New technologies permit service companies to provide services without customers coming to their facility. Information and financial services are leading this revolution. A customer can carry out transactions with a bank through ATMs, Internet, or the phone. Information products can be widely distributed through Internet.

But there are many other services where contact between the provider and the customer is still essential. But service companies should be looking for an alternative to personal contact with customers for at least a part of the service.

  1. People

Service quality is inseparable from quality of service providers. The company has to set standards to improve quality of service provided by employees and monitor their performance. Without training and control, employees tend to be variable in their performance leading to variable service quality. Training is crucial so that employees understand the appropriate norms of behavior.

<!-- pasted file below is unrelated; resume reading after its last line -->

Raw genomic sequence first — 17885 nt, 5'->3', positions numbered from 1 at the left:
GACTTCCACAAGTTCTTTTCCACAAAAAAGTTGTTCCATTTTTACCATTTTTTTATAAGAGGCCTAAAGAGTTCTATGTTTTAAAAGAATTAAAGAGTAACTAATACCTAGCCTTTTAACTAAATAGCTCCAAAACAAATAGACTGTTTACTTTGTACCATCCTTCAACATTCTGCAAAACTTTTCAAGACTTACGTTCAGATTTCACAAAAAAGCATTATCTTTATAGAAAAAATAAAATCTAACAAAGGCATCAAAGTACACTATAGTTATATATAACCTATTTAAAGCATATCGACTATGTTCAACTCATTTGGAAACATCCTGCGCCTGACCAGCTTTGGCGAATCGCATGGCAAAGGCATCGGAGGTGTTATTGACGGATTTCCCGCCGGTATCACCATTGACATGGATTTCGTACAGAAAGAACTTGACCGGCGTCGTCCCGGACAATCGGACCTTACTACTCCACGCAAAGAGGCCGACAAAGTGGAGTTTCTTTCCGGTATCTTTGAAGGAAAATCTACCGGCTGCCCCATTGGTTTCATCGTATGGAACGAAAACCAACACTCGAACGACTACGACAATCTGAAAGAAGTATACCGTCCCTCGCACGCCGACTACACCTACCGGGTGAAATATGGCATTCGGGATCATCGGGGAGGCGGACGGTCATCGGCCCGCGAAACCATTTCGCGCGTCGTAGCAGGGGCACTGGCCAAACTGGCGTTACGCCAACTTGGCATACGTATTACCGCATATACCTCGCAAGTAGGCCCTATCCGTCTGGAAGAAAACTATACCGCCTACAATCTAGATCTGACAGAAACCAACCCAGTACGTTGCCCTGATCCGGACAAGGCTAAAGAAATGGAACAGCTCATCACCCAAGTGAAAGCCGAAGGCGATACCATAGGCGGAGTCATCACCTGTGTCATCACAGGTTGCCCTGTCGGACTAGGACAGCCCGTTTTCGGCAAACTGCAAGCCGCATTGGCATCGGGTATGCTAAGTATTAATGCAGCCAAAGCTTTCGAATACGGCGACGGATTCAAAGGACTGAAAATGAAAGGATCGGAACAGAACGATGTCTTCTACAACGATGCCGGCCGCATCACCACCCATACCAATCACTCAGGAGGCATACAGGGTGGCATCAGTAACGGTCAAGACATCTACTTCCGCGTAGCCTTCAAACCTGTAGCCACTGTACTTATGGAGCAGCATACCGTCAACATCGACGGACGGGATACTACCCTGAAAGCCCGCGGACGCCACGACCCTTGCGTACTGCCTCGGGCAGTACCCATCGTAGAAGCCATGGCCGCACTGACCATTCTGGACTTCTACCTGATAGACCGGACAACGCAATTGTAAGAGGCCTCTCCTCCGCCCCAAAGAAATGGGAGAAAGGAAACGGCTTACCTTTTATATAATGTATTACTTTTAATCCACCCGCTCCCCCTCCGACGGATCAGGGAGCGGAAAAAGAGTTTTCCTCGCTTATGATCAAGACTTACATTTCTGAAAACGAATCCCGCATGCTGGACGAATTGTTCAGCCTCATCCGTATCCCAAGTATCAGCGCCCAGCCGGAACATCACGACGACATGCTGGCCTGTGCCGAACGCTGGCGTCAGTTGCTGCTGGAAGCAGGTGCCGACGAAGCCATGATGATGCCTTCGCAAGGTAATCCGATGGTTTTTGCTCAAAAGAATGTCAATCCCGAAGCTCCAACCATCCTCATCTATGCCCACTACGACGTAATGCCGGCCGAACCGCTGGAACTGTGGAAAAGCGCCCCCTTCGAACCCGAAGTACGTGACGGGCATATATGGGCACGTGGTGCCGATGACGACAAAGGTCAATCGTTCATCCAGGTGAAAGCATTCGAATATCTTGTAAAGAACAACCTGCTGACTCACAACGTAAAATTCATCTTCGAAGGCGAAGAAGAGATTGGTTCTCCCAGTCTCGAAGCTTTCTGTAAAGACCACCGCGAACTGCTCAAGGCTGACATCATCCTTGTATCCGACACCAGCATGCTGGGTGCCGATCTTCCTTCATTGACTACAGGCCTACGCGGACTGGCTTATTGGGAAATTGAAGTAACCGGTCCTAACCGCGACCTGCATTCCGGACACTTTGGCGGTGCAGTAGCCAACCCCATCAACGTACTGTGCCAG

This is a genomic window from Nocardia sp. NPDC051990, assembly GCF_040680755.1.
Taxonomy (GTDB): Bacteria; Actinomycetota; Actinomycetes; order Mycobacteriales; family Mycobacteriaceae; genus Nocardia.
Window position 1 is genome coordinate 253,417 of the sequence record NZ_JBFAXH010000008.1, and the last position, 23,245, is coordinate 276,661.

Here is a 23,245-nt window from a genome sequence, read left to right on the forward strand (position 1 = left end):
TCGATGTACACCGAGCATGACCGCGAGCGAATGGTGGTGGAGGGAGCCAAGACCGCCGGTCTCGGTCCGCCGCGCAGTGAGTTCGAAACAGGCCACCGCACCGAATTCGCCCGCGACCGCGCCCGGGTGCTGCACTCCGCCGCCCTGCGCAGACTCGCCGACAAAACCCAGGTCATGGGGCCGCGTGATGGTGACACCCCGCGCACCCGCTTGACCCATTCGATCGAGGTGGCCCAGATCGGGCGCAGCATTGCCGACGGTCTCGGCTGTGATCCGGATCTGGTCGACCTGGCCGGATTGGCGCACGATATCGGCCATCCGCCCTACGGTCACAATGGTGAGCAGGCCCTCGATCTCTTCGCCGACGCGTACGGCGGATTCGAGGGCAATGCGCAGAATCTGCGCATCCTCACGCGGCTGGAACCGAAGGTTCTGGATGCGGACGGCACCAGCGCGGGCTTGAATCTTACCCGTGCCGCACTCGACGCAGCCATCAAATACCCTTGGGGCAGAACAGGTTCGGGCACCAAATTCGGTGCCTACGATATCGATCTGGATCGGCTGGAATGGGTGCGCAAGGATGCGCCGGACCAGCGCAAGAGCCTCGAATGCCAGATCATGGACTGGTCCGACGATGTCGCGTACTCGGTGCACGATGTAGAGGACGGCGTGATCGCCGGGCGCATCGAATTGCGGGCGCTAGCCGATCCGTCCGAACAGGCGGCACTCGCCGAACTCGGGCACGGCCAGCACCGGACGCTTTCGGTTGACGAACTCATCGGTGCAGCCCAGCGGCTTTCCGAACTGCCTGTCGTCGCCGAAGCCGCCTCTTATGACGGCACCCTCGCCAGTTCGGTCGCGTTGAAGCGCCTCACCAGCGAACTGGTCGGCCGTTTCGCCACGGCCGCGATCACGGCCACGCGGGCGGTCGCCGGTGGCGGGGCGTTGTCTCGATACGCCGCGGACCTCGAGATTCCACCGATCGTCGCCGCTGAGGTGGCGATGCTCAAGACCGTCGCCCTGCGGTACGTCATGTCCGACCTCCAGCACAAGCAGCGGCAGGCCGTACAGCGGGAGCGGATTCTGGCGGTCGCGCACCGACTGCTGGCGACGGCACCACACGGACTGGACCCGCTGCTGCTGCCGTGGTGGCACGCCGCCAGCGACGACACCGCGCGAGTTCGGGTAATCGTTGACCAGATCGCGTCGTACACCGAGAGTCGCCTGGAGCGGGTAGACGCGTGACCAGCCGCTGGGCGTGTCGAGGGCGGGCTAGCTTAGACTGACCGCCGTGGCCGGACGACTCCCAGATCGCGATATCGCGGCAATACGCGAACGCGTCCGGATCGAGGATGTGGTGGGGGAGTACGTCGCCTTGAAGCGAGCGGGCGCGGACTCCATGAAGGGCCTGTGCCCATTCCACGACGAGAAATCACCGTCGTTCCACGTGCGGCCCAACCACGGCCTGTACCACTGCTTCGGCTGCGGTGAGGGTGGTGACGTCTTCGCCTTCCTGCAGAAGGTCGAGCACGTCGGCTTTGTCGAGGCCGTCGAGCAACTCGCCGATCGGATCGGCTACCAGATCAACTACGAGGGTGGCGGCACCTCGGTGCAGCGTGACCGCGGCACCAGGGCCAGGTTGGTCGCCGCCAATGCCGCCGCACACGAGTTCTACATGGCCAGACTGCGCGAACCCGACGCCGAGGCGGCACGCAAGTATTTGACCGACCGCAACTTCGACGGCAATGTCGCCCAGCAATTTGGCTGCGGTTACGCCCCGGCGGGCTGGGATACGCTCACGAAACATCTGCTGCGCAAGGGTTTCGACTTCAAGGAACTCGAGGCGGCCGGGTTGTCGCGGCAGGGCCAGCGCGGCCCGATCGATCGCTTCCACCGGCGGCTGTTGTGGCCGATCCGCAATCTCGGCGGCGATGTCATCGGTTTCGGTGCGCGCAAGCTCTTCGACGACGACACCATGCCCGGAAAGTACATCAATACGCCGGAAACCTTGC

A service provider trains its employees to identify and categorize different personality types of customers, and to modify their behavior accordingly. Employees need to know how much discretion they have to talk informally to customers.

They also need to control their own behavior so that they are not intrusive, noisy or immature. They need to adopt a customer-first attitude rather than putting their own convenience and enjoyment before those of their customers.

Employees of service organizations have to be adept in multiple roles. They have to be good in their primary task and they have to be good in interpersonal skills. They also should have empathy to judge the service requirement and mood of the customer, and modify their service and behavior accordingly.

A service professional has to have the combined skills of an operations man, a marketer and a human resource manager. It is not easy to find employees with such diverse skills.

The service facility’s marketing mix should be such that it attracts customers desiring similar benefits from the provider. The target market has to be very homogeneous and the positioning very precise.